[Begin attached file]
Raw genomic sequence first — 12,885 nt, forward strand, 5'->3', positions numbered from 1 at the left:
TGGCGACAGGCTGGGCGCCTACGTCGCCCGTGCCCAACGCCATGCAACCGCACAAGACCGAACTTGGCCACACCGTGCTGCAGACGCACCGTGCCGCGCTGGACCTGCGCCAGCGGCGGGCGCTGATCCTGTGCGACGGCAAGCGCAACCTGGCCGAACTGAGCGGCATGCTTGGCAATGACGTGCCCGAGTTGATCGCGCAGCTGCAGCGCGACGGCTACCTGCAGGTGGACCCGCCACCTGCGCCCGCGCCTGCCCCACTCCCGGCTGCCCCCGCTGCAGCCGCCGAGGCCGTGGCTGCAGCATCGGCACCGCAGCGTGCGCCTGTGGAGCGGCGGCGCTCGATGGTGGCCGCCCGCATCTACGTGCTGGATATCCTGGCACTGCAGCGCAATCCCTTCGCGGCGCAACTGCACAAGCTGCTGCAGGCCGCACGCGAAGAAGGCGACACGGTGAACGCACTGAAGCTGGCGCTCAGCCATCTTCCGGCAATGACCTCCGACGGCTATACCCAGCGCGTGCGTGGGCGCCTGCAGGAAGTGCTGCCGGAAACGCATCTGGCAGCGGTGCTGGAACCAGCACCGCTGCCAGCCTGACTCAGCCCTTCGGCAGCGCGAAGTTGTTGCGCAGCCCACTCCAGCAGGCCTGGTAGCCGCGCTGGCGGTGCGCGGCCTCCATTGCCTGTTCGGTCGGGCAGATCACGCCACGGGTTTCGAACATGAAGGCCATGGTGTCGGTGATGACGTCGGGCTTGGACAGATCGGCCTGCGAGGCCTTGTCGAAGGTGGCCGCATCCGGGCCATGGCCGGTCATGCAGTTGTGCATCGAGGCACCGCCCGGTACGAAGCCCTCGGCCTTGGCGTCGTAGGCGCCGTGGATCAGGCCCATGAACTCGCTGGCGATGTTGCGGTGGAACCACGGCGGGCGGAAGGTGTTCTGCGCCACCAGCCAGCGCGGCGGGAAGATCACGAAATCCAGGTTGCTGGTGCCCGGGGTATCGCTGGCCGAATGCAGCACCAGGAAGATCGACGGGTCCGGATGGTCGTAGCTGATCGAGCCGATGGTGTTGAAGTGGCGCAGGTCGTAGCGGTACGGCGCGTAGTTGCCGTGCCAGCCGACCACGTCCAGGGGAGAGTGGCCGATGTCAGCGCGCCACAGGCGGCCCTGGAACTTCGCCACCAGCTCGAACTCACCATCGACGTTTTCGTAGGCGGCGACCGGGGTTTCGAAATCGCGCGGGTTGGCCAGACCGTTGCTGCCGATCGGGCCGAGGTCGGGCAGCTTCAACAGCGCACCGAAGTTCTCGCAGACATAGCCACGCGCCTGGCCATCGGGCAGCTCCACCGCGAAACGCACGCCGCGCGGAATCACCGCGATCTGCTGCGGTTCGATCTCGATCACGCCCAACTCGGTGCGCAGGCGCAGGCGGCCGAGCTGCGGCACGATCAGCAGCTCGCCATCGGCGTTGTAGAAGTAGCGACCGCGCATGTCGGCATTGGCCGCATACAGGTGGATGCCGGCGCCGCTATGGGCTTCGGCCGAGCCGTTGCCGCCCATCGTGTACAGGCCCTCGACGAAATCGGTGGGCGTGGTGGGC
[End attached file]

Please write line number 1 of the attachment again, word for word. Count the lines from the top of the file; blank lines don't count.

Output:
Raw genomic sequence first — 12,885 nt, forward strand, 5'->3', positions numbered from 1 at the left: